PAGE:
Students, parents decide on class schedules for 2023-2024
MADISON – In Madison City Schools, students are experiencing an exciting time as they define their schedules for the upcoming school year.
Students benefit from a good balance between required courses and electives. MCS Superintendent Dr. Ed Nichols said in his “Sittin’ With the Supe” podcast that the district has “a vast number of opportunities for students . . . as they move through their academic journey.”
From numerous elective courses to career tech studies and educational pathways, each student can rely on support from school staff for a perfect fit. Students moving to a different school can meet teachers on that campus.
“While choice is a fantastic thing, the plethora of options our school district provides can sometimes feel overwhelming to students and parents,” Nichols said. “We want to help!”
In this podcast, Dr. Heather Donaldson, MCS Chief Academic Officer, and Sharon Powell, MCS Secondary Instruction Coordinator, advised Nelson on curriculum updates.
“Every year, we seek input from teachers, students and administrators to know what classes they what. And if any courses should be removed,” Donaldson said.
In fall, Powell gathers this input for a viable curriculum with innovative programs. They present their findings to Madison Board of Education around February for approval. Schools then distribute packets with registration forms and courses. Curriculum fairs inform student families.
The State of Alabama has added a requirement for College and Career Readiness for graduation. The change affects rising eighth-graders this year. To earn this credit, nine options are available, Powell said.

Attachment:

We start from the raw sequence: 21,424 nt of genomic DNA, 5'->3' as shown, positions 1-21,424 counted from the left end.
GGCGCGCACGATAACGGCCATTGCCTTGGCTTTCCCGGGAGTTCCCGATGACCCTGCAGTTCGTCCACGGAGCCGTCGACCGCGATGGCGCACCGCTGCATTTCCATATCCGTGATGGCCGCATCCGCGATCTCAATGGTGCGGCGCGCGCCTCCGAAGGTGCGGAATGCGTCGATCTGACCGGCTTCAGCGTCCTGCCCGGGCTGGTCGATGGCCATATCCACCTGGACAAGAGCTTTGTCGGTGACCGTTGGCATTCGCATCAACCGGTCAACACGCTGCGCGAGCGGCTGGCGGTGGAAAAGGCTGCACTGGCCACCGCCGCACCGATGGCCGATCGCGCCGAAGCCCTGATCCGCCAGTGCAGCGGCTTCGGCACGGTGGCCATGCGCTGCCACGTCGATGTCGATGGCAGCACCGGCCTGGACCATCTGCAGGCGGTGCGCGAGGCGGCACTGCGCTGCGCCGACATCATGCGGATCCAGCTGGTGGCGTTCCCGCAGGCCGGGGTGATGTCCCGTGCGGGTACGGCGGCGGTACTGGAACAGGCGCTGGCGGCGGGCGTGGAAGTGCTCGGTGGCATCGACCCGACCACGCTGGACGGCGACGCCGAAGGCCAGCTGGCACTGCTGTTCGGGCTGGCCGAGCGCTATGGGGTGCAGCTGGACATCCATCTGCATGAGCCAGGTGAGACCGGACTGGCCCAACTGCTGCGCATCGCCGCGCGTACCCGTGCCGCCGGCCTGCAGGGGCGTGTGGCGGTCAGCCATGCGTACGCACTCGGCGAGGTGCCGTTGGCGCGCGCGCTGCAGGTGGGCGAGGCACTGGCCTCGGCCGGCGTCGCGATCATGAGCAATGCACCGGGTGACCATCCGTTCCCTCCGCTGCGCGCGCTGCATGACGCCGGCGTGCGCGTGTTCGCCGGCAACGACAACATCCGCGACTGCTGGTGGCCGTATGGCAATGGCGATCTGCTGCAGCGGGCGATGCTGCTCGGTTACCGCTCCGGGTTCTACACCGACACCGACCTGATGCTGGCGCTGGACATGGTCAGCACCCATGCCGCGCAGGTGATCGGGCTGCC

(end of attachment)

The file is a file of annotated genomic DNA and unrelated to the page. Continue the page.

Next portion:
Among the options is benchmarking of ACT (in one area – English – 18, reading – 22, math – 22 or science – 23). Another way is dual enrollment credit by passing a college course with Calhoun Community College, J. F. Drake State Community and Technical College, University of Alabama in Huntsville, along with UA and Auburn University.
Students can earn a silver certificate, a work-based test used by industries for entrance credentials to work. Students must earn ‘4’ on applied math, graphic literacy and workplace documents. Another choice is to complete three classes in a career academy and earn ‘C’ or higher. Enlisting in the military is another option.
In high school, courses are classified as Advanced Placement, honor and grade level. “If you’re thinking about going to a four-year university, at minimum take an honors course but an AP course is preferable for the rigor for facing a college class,” Powell said.
Grades 6-8 have accelerated math and honors English, along with advanced history in eighth grade.
“It’s important to learn early what you don’t like . . . as it is for what you do like,” Powell said.
Next year, MCS will offer 34 AP courses. New courses are personal finance; counseling and mental health (as a career); and AP pre-calculus, Donaldson said.
In addition, students can earn a CDL or Commercial Driver’s License partnership at Calhoun. Completing the ‘heavy equipment’ class also will earn the work-based credential. “It’s an exciting way for a student . . . to be ready to go into the work force,” Donaldson said.
In middle school, 54 elective courses are available, such as fine arts including band, chorus, art, drama and technical theatre; Greenpower; Project Lead the Way; foreign languages; and 17 career tech courses.
If parents are overwhelmed with the procedures, Powell said “slow down and breathe. Counselors are always available and can guide you in the right direction.”
“Ask questions,” Donaldson said. “Don’t hesitate to ask counselors, administrators or teachers. Mrs. Powell and I can help.”